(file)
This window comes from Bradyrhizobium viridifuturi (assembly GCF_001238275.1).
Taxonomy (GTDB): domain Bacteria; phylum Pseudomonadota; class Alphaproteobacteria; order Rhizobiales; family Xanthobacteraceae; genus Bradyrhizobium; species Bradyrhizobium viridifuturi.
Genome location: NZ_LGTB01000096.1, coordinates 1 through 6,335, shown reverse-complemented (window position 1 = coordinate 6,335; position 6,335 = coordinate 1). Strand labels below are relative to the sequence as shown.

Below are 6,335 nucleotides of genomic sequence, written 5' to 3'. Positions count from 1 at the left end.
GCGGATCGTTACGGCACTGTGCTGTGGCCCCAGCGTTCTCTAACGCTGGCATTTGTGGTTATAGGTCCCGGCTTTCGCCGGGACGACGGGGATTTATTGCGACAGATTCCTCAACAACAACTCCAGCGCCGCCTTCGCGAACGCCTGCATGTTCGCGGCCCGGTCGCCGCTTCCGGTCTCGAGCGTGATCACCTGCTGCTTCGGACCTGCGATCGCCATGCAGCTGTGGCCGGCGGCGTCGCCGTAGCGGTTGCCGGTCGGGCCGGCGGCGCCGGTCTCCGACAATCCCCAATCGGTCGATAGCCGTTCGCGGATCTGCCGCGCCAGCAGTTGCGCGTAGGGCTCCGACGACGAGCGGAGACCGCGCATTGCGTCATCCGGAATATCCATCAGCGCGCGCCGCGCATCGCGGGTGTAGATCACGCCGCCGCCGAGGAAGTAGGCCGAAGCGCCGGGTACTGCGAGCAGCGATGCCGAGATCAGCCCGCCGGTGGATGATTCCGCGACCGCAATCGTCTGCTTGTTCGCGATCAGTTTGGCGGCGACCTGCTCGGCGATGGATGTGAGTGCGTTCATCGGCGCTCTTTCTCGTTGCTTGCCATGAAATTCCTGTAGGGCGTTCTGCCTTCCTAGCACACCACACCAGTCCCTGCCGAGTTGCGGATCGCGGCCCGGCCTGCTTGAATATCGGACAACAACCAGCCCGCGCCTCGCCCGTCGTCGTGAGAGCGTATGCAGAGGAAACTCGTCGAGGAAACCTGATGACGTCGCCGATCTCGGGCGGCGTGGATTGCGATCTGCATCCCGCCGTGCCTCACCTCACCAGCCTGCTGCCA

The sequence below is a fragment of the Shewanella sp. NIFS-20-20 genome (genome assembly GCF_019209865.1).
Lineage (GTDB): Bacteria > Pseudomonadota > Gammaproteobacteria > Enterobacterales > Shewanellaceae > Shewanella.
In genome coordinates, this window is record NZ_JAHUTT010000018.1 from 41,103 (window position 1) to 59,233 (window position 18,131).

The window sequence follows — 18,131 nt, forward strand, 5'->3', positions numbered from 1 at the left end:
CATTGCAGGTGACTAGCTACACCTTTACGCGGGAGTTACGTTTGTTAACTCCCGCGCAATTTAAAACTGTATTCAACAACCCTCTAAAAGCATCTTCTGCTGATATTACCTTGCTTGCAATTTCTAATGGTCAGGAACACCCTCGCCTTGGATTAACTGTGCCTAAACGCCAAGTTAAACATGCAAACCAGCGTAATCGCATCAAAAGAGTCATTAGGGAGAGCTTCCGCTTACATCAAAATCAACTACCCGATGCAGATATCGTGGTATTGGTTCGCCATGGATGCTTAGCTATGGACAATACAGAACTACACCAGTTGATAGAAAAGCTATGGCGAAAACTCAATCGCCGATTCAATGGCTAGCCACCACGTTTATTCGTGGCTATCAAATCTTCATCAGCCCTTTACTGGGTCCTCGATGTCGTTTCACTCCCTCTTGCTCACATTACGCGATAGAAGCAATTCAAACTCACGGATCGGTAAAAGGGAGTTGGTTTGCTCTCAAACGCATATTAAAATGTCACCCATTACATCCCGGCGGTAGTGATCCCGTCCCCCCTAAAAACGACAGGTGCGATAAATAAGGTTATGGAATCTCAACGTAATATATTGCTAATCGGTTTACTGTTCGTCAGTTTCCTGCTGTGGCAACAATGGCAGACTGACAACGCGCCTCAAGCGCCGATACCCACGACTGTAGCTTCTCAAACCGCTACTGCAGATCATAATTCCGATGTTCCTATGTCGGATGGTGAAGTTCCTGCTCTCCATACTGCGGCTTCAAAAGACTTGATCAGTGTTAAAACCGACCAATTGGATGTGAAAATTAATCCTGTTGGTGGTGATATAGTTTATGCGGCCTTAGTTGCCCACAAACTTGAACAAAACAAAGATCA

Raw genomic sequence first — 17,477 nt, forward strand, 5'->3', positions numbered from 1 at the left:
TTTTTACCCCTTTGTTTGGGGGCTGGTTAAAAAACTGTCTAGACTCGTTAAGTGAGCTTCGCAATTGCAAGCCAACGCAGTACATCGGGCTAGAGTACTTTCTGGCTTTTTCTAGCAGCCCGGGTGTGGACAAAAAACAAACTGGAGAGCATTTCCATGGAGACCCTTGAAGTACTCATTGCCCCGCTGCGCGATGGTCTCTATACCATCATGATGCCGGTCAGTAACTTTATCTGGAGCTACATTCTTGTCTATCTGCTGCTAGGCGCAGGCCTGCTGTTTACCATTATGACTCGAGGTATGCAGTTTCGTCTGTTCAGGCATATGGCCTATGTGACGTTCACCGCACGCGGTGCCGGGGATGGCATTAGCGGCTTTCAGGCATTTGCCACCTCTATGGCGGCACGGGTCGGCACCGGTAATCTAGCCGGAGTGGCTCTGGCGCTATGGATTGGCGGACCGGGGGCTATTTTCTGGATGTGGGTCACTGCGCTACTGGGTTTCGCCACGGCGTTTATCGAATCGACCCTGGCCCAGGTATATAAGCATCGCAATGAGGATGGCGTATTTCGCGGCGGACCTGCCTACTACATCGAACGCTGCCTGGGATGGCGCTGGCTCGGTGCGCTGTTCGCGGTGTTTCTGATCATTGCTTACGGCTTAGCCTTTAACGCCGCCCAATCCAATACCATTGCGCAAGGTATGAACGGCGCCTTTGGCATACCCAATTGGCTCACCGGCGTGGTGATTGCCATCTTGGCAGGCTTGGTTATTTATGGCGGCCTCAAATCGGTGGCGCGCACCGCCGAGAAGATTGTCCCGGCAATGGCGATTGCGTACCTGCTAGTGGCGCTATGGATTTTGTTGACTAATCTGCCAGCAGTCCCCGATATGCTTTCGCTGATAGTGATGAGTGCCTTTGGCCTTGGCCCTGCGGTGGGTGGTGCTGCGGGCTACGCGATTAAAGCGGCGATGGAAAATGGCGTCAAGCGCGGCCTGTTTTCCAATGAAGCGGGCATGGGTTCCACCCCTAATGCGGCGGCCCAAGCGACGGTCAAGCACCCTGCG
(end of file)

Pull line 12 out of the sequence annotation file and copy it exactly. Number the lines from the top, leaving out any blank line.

TTTTTACCCCTTTGTTTGGGGGCTGGTTAAAAAACTGTCTAGACTCGTTAAGTGAGCTTCGCAATTGCAAGCCAACGCAGTACATCGGGCTAGAGTACTTTCTGGCTTTTTCTAGCAGCCCGGGTGTGGACAAAAAACAAACTGGAGAGCATTTCCATGGAGACCCTTGAAGTACTCATTGCCCCGCTGCGCGATGGTCTCTATACCATCATGATGCCGGTCAGTAACTTTATCTGGAGCTACATTCTTGTCTATCTGCTGCTAGGCGCAGGCCTGCTGTTTACCATTATGACTCGAGGTATGCAGTTTCGTCTGTTCAGGCATATGGCCTATGTGACGTTCACCGCACGCGGTGCCGGGGATGGCATTAGCGGCTTTCAGGCATTTGCCACCTCTATGGCGGCACGGGTCGGCACCGGTAATCTAGCCGGAGTGGCTCTGGCGCTATGGATTGGCGGACCGGGGGCTATTTTCTGGATGTGGGTCACTGCGCTACTGGGTTTCGCCACGGCGTTTATCGAATCGACCCTGGCCCAGGTATATAAGCATCGCAATGAGGATGGCGTATTTCGCGGCGGACCTGCCTACTACATCGAACGCTGCCTGGGATGGCGCTGGCTCGGTGCGCTGTTCGCGGTGTTTCTGATCATTGCTTACGGCTTAGCCTTTAACGCCGCCCAATCCAATACCATTGCGCAAGGTATGAACGGCGCCTTTGGCATACCCAATTGGCTCACCGGCGTGGTGATTGCCATCTTGGCAGGCTTGGTTATTTATGGCGGCCTCAAATCGGTGGCGCGCACCGCCGAGAAGATTGTCCCGGCAATGGCGATTGCGTACCTGCTAGTGGCGCTATGGATTTTGTTGACTAATCTGCCAGCAGTCCCCGATATGCTTTCGCTGATAGTGATGAGTGCCTTTGGCCTTGGCCCTGCGGTGGGTGGTGCTGCGGGCTACGCGATTAAAGCGGCGATGGAAAATGGCGTCAAGCGCGGCCTGTTTTCCAATGAAGCGGGCATGGGTTCCACCCCTAATGCGGCGGCCCAAGCGACGGTCAAGCACCCTGCG